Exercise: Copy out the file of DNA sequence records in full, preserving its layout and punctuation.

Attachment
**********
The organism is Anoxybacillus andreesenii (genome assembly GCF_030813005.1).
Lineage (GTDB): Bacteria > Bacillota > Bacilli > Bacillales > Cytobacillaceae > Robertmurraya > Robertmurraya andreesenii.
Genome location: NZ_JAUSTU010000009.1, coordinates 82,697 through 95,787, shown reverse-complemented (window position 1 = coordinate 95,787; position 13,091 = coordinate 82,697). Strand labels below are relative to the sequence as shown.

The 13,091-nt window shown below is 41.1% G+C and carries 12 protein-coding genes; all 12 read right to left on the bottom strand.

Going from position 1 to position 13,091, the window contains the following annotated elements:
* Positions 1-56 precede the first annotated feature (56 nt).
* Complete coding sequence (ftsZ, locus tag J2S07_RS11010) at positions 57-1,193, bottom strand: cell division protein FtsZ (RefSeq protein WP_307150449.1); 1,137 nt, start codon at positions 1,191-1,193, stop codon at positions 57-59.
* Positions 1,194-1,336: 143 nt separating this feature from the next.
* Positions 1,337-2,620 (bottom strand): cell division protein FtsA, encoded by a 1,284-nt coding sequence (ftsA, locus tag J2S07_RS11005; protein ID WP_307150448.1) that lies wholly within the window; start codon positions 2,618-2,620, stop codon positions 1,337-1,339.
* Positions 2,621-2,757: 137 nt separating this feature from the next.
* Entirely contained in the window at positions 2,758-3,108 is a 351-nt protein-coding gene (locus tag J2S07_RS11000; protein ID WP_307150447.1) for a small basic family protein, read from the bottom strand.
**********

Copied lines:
The organism is Anoxybacillus andreesenii (genome assembly GCF_030813005.1).
Lineage (GTDB): Bacteria > Bacillota > Bacilli > Bacillales > Cytobacillaceae > Robertmurraya > Robertmurraya andreesenii.
Genome location: NZ_JAUSTU010000009.1, coordinates 82,697 through 95,787, shown reverse-complemented (window position 1 = coordinate 95,787; position 13,091 = coordinate 82,697). Strand labels below are relative to the sequence as shown.

The 13,091-nt window shown below is 41.1% G+C and carries 12 protein-coding genes; all 12 read right to left on the bottom strand.

Going from position 1 to position 13,091, the window contains the following annotated elements:
* Positions 1-56 precede the first annotated feature (56 nt).
* Complete coding sequence (ftsZ, locus tag J2S07_RS11010) at positions 57-1,193, bottom strand: cell division protein FtsZ (RefSeq protein WP_307150449.1); 1,137 nt, start codon at positions 1,191-1,193, stop codon at positions 57-59.
* Positions 1,194-1,336: 143 nt separating this feature from the next.
* Positions 1,337-2,620 (bottom strand): cell division protein FtsA, encoded by a 1,284-nt coding sequence (ftsA, locus tag J2S07_RS11005; protein ID WP_307150448.1) that lies wholly within the window; start codon positions 2,618-2,620, stop codon positions 1,337-1,339.
* Positions 2,621-2,757: 137 nt separating this feature from the next.
* Entirely contained in the window at positions 2,758-3,108 is a 351-nt protein-coding gene (locus tag J2S07_RS11000; protein ID WP_307150447.1) for a small basic family protein, read from the bottom strand.